• 22. Search Login Preferences Help/Guide About Trac Wiki Timeline Roadmap Browse Source View Tickets New Ticket Search Start Page Index History Last Change Welcome to Connexions and Rhaptos Software Development Connexions ( is legos for education. It is a world-wide repository and publishing system to build textbooks, courses, lessons, and journals. Individual authors, major content publishers, and educational organizations all contribute. Lenses provide a way for high-quality material to be endorsed, recommended, categorized, and aligned to standards. Rhaptos is the open source software that runs the Connexions site and Enterprise Rhaptos is the software for running private content installations. Read more about Connexions and Rhaptos mission and architecture here. Enterprise Rhaptos Connexions and Rhaptos Development API's for Accessing Data Quality Assurance and Testing Enterprise Rhaptos Enterprise Rhaptos enables the creation, sharing, modification, and vetting of educational materials accessible to anyone, anywhere, anytime via the World Wide Web. Rhaptos' unique features of permanent versions of all materials, a simple, semantic document language, and a powerful lensing system for post-publication quality control, customized tagging, and community-based search and discovery are the engine behind a truly reusable repository of knowledge and learning. Enterprise Rhaptos allows companies and individual organizations to host their own private authoring platform and publishing repository. Installation Instructions for Enterprise Rhaptos API's for Accessing Connexions Data Table of Contents Welcome to Connexions and Rhaptos Software Development Enterprise Rhaptos API's for Accessing Connexions Data Accessing content, feeds, and statistics Downloading, transforming and branding content Software Architecture and Application Programming Interfaces Connexions Rhaptos Development Developer Resources (Getting involved) Roadmap, Designs, Desires Starting Points for Connexions and Rhaptos Software Development Quality Assurance and Testing Test, Release, and Configuration Docs Using the Connexions Rhaptos Trac Bug System Release and Configuration Details for Connexions and Rhaptos More about TRAC 22Sunday, November 7, 2010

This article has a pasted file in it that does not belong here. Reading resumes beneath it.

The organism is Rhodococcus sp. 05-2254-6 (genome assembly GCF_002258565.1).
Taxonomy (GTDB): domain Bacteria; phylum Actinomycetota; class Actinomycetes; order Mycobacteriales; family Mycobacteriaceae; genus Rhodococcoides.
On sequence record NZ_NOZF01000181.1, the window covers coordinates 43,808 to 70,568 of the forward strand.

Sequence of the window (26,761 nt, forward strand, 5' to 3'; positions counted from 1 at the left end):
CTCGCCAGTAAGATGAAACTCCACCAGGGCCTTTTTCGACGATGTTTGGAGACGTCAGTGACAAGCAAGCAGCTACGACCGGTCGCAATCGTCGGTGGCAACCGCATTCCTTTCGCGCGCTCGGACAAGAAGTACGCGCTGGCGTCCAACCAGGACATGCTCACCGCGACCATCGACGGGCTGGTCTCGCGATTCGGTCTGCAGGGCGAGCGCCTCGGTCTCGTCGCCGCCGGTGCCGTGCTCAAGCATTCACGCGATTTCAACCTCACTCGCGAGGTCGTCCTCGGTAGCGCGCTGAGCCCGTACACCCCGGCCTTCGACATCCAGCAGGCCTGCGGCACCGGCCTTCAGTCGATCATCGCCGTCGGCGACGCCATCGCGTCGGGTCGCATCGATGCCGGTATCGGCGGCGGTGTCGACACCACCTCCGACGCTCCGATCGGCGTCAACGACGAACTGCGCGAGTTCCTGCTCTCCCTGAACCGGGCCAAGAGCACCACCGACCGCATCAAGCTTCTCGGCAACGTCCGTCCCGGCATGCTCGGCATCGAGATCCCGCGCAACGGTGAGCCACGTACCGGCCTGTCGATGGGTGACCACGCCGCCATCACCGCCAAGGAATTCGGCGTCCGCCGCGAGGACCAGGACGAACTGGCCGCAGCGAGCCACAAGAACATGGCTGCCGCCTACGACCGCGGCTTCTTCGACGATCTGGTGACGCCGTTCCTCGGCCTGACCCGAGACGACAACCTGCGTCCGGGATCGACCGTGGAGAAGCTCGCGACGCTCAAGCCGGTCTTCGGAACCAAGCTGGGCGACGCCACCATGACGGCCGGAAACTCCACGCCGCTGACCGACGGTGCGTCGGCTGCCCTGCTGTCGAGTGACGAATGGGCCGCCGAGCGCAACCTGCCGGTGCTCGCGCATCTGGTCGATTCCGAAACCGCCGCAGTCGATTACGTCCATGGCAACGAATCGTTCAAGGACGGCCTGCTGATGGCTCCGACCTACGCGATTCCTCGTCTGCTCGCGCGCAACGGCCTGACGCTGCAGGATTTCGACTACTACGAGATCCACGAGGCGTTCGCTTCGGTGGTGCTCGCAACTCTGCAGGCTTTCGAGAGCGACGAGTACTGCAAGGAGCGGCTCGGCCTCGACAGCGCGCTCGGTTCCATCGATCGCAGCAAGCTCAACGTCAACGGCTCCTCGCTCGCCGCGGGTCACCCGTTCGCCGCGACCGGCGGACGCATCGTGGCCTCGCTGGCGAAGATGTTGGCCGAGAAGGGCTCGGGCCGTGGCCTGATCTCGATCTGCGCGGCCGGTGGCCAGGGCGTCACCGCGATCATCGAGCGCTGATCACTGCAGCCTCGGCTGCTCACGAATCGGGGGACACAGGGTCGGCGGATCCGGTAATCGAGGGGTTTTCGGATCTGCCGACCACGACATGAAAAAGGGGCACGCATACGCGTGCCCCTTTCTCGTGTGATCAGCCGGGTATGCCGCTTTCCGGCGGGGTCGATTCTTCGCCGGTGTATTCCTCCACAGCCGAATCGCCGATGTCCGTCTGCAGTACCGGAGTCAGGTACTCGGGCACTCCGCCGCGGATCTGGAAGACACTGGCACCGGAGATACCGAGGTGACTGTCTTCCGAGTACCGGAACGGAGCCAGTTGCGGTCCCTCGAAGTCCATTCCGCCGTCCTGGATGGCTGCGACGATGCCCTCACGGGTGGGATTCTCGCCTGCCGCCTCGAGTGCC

• 23. Virtualization of Rhaptos Two primary reasons to move to the cloud: 1) Hurricane territory (disaster recovery) 2) Increase adoption by other universities Cost was also a consideration but not a primary reason for carrying out the project. 23Sunday, November 7, 2010